Slippage is the difference between the strike price and the initial trade price. This is particularly relevant for DeFi, where asset price volatility and trading fund liquidity are quite common. When trading on decentralized exchanges, always be aware of slippage and try to avoid market orders wherever possible.

Decentralized lending

Decentralized lending is an alternative to traditional lending that uses smart contracts and blockchain technology to automate the lending process. On platforms like Compound and Aave, users can borrow and lend cryptocurrencies anonymously without the need for third-party credit approval.

Smart contracts record all loan transactions and automate the collection of interest on all loans. Decentralized lending is another great way to earn passive income from your cryptocurrency.

Staking

Staking is the process of locking a cryptocurrency to ensure and maintain the integrity of the blockchain through proof-of-stake consensus. In return, actors are rewarded with a portion of the block reward generated by the network. “Yield farmers” are able to earn passive income by investing their coins or LP tokens in liquidity protocols such as Aave and Curve. NFTs can also be invested to earn DeFi returns.

Yield Farming

Yield farming is the process of using different DeFi platforms and protocols to achieve the best yields. This involves continuously borrowing, borrowing, investing cryptocurrency to earn interest, and then reinvesting that interest into new funds to earn even more interest. Yield farming is a very risky, a very high reward the game.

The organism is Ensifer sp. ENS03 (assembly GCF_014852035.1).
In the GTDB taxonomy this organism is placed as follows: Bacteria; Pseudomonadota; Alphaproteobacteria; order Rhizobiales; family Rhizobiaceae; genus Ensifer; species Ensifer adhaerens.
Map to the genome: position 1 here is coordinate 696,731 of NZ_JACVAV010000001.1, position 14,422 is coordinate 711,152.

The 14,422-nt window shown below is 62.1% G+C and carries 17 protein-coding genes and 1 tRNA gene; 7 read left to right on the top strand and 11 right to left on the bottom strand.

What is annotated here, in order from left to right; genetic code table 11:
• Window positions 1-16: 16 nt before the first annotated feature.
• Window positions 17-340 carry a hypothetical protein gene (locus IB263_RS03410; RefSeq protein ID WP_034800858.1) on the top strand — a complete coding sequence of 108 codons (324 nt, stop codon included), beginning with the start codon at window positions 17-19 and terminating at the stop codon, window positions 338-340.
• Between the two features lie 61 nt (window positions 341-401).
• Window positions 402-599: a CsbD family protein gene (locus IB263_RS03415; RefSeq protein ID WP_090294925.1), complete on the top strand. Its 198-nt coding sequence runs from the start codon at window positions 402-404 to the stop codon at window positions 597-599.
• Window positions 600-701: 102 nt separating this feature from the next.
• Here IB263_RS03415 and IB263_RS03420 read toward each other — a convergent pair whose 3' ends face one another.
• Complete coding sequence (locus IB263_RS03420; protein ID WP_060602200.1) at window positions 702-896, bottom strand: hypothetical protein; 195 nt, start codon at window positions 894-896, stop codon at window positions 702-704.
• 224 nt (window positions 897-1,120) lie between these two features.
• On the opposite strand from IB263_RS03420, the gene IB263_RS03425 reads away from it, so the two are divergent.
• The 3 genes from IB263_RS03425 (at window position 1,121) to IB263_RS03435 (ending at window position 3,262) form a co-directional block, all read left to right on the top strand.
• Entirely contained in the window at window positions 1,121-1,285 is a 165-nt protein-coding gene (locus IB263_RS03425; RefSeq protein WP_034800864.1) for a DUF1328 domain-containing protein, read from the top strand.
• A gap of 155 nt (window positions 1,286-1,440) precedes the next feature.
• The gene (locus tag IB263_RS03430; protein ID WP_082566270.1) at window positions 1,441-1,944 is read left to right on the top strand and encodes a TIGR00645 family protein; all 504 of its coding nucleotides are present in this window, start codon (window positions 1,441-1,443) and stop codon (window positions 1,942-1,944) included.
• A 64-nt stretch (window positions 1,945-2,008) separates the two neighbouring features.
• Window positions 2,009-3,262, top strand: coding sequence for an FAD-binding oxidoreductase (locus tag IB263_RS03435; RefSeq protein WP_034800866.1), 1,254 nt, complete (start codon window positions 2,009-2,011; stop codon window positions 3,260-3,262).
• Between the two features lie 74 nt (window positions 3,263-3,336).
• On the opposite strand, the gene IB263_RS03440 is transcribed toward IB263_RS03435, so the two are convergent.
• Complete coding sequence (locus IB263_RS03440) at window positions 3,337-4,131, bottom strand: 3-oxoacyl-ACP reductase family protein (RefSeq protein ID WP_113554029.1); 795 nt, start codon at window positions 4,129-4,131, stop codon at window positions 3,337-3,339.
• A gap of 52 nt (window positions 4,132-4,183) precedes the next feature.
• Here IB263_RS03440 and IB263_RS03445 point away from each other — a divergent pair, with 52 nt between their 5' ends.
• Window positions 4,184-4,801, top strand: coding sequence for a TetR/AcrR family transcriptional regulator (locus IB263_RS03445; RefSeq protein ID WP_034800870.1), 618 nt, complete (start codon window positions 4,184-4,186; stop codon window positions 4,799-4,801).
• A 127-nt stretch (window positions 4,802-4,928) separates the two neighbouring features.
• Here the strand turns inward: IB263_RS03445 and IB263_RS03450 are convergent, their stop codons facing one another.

Stablecoins

Stablecoins are cryptocurrencies that are pegged to the value of government-backed currencies, such as the US dollar. Although most crypto assets are highly volatile, stablecoins are used to hedge against these fluctuations. While the most popular stablecoins, such as USDC, are backed by cash reserves in US dollars, other stablecoins are backed by algorithms or other cryptocurrencies.

Compared to Bitcoin and Ethereum, fiat-backed stablecoins like USDC and Tether are a less risky way to explore the benefits of DeFi. To date, stablecoins have mainly held strong. But with the recent collapse of Terra, many wonder if they will be able to sustain themselves over time.

By now you should have a good understanding of the basics of DeFi. But I want to take a moment to reiterate an important note: these topics are very complex, with many suggesting high levels of risk. Always do your own research before making any investment and don’t get caught up in FOMO.

We plan to update this dictionary regularly as the world of DeFi evolves rapidly.